The bright landing platform left behind by NASA's Mars Exploration Rover Opportunity in 2004 is visible inside Eagle Crater, where "Opportunity Lander" is indicated in this annotated, April 8, 2017, image from NASA's Mars Reconnaissance Orbiter. Image Credits: NASA/JPL-Caltech/Univ. of Arizona.

A new observation from NASA's Mars Reconnaissance Orbiter (MRO) captures the landing platform that the rover Opportunity left behind in Eagle Crater more than 13 years and 27 miles (or 44 kilometers) ago.

A series of bounces and tumbles after initial touchdown plunked the airbag-cushioned lander into the crater, a mere 72 feet (22 meters) across, on Jan. 25, 2004, Universal Time (Jan. 24, PST).

The scene includes Eagle Crater and Opportunity's nearby parachute and backshell, from the April 10, 2017, observation by MRO's High Resolution Imaging Science Experiment (HiRISE) camera.

This is the first color view from HiRISE of the Eagle Crater scene. Mars Reconnaissance Orbiter began orbiting Mars more than two years after Opportunity's landing. One of the first images from HiRISE in 2006 showed Opportunity at the rim of a much larger crater, Victoria, nearly 4 miles (about 6 kilometers) south of the landing site. The camera also recorded a monochrome view of Eagle Crater that year.

Eagle Crater is at the upper right of the new image. The lander platform's job was finished once the rover rolled off it. The parachute and backshell are at the lower left.

The smattering of small craters on a broad plain is a reminder of the amazement expressed in 2004 about Opportunity achieving a "hole-in-one" landing. When the lander's petals opened and Opportunity sent home its first look at its surroundings, it provided the first-ever close-by view of sedimentary rocks on Mars, in Eagle's rim.

 Opportunity Mars Exploration Rover B landing platform

After leaving the lander and exploring Eagle Crater, the rover recorded a look-back view before departing the scene. Opportunity remains active more than 13 years later.

HiRISE, the most powerful telescope ever sent to Mars, is operated by the University of Arizona, Tucson, and was built by Ball Aerospace & Technologies Corp. of Boulder, Colorado. NASA's Jet Propulsion Laboratory, a division of Caltech in Pasadena, California, manages the MRO Project and Mars Exploration Rover Project for NASA's Science Mission Directorate, Washington. Lockheed Martin Space Systems, Denver, built the orbiter and collaborates with JPL to operate it. JPL built the rover. For additional information about MRO visit:

Images from HiRISE:

Images, Text, Credit: NASA/Tony Greicius/JPL-Caltech.


Weekly Recap From the Expedition Lead Scientist, week of April 10, 2017

ISS - Expedition 51 Mission patch.

April 21, 2017

(Highlights: Week of April 10, 2017) - Three crew members returned to Earth as NASA astronaut Peggy Whitson prepared for another round of a groundbreaking study on the International Space Station.

Whitson completed setup and updated the software for the Biomolecule Sequencer, a device that allows crew members to sequence DNA for various experiments in space. DNA sequencing is typically difficult and time-consuming and requires bulky and expensive equipment. This investigation tests a miniature sequencer in space to diagnose infectious diseases, identify microbes, and better understand the genetic changes experienced by astronauts while in space.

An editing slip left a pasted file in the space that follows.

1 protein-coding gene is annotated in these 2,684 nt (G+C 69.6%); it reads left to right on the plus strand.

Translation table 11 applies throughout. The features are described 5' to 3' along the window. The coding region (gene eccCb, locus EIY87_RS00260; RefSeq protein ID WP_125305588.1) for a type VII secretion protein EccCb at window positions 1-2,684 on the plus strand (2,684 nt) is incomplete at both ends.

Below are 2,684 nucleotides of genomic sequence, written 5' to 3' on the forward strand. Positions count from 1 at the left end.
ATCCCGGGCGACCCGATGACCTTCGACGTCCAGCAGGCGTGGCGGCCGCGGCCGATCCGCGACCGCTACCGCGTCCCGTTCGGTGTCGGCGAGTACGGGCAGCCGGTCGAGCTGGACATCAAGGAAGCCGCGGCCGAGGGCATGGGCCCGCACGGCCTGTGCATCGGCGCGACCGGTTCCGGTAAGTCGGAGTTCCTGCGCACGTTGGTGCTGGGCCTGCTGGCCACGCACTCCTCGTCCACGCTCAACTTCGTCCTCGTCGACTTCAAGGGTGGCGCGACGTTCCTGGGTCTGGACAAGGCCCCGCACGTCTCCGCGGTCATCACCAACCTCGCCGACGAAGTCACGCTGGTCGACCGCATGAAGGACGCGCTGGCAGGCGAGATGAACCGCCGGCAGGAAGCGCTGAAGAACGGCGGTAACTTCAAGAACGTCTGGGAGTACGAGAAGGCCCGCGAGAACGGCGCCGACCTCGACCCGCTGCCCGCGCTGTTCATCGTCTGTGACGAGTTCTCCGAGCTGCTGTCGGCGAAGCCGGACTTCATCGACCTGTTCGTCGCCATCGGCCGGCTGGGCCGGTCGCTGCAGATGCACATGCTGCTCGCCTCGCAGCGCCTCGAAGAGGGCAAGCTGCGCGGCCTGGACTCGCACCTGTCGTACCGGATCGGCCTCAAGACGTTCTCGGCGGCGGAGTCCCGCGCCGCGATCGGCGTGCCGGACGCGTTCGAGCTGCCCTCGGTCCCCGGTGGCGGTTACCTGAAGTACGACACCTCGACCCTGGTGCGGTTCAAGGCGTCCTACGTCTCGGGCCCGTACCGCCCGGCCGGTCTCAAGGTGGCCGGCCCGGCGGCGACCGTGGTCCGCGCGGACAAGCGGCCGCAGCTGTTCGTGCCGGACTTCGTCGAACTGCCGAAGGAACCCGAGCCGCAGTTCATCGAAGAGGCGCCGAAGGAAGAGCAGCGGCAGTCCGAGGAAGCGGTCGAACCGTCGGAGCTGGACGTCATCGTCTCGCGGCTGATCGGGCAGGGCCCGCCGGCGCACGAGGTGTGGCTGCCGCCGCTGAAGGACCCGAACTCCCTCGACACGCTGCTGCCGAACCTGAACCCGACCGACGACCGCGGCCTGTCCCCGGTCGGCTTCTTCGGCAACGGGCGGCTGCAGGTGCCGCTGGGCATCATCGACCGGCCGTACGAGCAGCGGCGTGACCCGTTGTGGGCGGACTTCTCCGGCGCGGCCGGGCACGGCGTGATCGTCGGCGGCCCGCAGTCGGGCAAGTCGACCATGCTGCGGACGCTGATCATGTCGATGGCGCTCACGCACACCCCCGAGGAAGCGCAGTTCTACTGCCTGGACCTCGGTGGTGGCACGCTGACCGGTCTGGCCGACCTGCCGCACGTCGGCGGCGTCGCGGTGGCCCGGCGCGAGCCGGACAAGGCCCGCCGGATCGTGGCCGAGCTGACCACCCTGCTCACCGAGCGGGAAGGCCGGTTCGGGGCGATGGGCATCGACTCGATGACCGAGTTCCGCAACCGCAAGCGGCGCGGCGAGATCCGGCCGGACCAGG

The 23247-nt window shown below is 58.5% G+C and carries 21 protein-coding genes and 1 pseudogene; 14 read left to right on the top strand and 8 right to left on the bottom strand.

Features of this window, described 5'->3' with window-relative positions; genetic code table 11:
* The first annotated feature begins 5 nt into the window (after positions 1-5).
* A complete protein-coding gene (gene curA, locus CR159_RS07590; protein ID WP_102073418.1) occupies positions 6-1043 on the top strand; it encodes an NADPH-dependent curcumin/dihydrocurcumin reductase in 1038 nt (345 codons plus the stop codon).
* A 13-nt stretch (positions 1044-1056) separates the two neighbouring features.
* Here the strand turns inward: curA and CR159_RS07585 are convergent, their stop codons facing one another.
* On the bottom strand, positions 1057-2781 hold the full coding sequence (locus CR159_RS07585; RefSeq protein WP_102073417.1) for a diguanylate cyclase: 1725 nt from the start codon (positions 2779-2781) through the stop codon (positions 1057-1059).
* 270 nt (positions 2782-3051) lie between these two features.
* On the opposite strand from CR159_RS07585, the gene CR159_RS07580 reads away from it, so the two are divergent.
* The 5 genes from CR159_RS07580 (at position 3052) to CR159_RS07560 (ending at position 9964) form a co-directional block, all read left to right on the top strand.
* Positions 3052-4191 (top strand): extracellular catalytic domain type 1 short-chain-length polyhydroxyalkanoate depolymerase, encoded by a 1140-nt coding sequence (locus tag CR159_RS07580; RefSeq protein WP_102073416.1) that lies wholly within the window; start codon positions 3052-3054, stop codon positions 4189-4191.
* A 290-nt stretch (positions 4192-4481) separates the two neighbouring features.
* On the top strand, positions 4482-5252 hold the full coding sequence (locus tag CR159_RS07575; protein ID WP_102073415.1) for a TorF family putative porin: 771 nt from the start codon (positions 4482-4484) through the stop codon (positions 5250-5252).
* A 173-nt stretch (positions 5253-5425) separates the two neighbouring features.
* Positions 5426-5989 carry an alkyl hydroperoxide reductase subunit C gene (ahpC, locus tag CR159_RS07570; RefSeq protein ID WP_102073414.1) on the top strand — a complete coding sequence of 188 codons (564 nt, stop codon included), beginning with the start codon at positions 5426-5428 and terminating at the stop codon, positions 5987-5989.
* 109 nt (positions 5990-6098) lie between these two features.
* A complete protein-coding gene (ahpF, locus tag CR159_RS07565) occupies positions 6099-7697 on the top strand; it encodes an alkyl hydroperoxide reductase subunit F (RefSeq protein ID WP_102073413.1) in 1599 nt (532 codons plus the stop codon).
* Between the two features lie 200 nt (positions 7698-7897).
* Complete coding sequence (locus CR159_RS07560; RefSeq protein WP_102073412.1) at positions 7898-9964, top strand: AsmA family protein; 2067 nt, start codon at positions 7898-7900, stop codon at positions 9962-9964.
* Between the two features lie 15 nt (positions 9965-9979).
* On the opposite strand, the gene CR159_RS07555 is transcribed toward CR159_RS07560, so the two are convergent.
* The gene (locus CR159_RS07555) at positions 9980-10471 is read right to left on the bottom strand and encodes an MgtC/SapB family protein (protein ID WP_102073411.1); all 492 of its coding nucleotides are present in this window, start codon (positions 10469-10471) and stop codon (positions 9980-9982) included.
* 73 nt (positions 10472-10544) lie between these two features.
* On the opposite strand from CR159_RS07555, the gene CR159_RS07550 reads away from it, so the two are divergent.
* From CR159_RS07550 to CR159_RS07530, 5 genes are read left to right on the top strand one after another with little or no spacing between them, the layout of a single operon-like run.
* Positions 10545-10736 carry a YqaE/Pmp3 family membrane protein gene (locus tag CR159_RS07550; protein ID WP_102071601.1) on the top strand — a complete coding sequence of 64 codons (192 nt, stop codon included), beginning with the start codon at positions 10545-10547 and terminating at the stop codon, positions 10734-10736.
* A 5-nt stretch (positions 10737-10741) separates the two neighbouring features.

Image above: NASA astronaut Shane Kimbrough is flanked by his fellow space station crew mates – Russian cosmonauts Andrey Borisenko, left, and Sergey Ryzhikov– shortly before closing the hatch on their Soyuz capsule and returning to Earth from the space station on April 10. Image Credit: NASA.

Thanks to the sequencer samples with a short life-span would not need to be frozen and returned to a lab on Earth for analysis. Those samples can be examined on the station immediately after being collected, transmitting the data back to the ground, saving valuable research time. The real-time collection of genomic data will greatly improve scientific research in orbit. The small size of the Biomolecule Sequencer, approximately the size of a deck of playing cards, could also help doctors save lives in remote countries with minimal resources.

Whitson also installed a new hard drive into the locker for the re-flight of the Device for the study of Critical Liquids and Crystallization (DECLIC HTI-R) investigation. DECLIC HTI-R is an experiment that studies water near its critical point -- the point beyond which water loses its distinction between liquid and vapor and begins to behave as a dense gas. Salt tends to precipitate out from water at temperatures and pressures beyond this critical point. Understanding this behavior will assist designers in building extended-life, low-maintenance water oxidation reactors resistant to salt deposits and corrosion, providing a more environmentally friendly waste management system and reducing operating costs of power plants on Earth that use water for its working or coolant fluid. DECLIC is an investigation developed by the French Space Agency in Toulouse.

Image above: European Space Agency astronaut Thomas Pesquet performs maintenance on a science investigation on the International Space Station. Image Credit: NASA.